I too “woke up” to a “wake up call”. But I woke up only on the day that my son, then 18, took a flight out to Chicago, to join undergrad school. Until that day, back in September 2008, I too, like El-Erian was obsessed with work. The business came first. And business came second. Family, if at all, was treated by me as something that I had to merely “provide” for. But that day, at Chennai International Airport, when my son bid goodbye to all of us, who had gone with him to see him off, and took the escalator to the departure gates, it suddenly dawned on me that we were not just sending him to college, we were actually letting him be independent in this big, huge world. The bird had flown from the nest. That night when I fixed myself a drink and sat thinking of my son, I realized from here on…he would graduate, get himself a job, raise a family and be pretty much on his own. It struck me that he would never be home the way he had been with us for the past 18 years. And it dawned on me then that I had missed much of those 18 years – in fact, I had missed watching him grow. It wasn’t as if I was a reckless and irresponsible father. My son and I always bonded well – and we still are great friends. But that night I felt I could have done better being with him for some more of his birthdays and several more of his events in school and in his theatre group.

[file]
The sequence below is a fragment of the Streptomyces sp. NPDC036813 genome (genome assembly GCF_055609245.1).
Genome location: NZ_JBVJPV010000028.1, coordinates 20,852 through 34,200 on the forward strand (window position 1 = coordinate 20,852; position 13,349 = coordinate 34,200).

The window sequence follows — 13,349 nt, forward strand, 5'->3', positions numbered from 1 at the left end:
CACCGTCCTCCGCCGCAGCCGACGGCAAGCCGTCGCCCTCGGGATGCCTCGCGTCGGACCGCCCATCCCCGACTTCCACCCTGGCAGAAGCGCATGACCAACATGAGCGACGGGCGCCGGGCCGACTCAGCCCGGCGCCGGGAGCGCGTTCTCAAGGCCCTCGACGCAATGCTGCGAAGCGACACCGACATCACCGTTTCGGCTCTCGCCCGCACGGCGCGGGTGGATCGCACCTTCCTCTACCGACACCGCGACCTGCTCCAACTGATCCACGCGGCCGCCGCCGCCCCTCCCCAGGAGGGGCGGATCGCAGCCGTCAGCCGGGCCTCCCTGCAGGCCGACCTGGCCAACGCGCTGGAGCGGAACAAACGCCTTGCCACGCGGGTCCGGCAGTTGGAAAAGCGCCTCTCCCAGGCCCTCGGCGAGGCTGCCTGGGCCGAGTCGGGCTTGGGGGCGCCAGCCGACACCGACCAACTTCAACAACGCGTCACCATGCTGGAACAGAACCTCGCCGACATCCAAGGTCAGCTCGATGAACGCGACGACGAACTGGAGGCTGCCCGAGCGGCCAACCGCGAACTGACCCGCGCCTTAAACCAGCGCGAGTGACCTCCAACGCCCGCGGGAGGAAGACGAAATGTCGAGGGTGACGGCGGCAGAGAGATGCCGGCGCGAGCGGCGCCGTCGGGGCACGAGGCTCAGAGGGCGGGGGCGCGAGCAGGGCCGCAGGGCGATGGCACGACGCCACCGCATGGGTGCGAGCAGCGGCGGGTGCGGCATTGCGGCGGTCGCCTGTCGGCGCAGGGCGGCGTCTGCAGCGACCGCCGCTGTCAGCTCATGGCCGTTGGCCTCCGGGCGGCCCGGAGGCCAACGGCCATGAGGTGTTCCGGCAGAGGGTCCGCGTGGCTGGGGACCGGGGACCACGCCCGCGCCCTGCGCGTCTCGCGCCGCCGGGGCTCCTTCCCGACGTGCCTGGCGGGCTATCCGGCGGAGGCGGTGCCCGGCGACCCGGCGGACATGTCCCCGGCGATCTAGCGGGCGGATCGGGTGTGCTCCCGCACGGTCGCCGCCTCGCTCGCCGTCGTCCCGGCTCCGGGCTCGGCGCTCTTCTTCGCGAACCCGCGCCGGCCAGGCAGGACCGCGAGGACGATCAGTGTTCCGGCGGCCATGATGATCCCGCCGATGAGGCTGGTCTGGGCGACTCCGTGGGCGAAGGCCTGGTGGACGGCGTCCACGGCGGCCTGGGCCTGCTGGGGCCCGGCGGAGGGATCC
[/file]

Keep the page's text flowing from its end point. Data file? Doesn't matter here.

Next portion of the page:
My awakening led me to conclude that it is only because we crave and “search” for work-Life balance that we never really find it. I have realized that we have to stop seeing work as different from Life. The truth is that there is just one Life that we all have. And our family is an important part of that Life. As important as work – as in a professional career or a business – is. We cannot claim that we are toiling for the family and kid ourselves that sometime, when we have saved enough for the family, we will enjoy, or invest in, quality time with them. It is because we kid ourselves with this flawed logic that we don’t ever find work-Life balance. Actually, living a well-balanced Life is indeed possible. What is required is that we define for ourselves what’s most important to us in Life. And invest our waking hours prudently among these few areas. It is important that we write for ourselves a list of “never miss” family events – which includes two week-long vacations annually – and stick to fulfilling this list at any cost. On an average, including vacation time, you may require 30 days of family time a year. Of course, this is doable. Especially if you consider the 80~100 work weeks that you end up clocking – often mindlessly – in any case!
As you grow in your career, and as your family grows too, you will do well to remember that no one is getting any younger. Each milestone of your career and family will just be a memory in some more years. There’s no point in arriving in the future to discover that you have no, or far too few, family-related memories because you were busy working your butt off earning a living! Living your Life fully, while earning, is what smart people do. Surely, you are smart. And like El-Erian, will “wake up” too!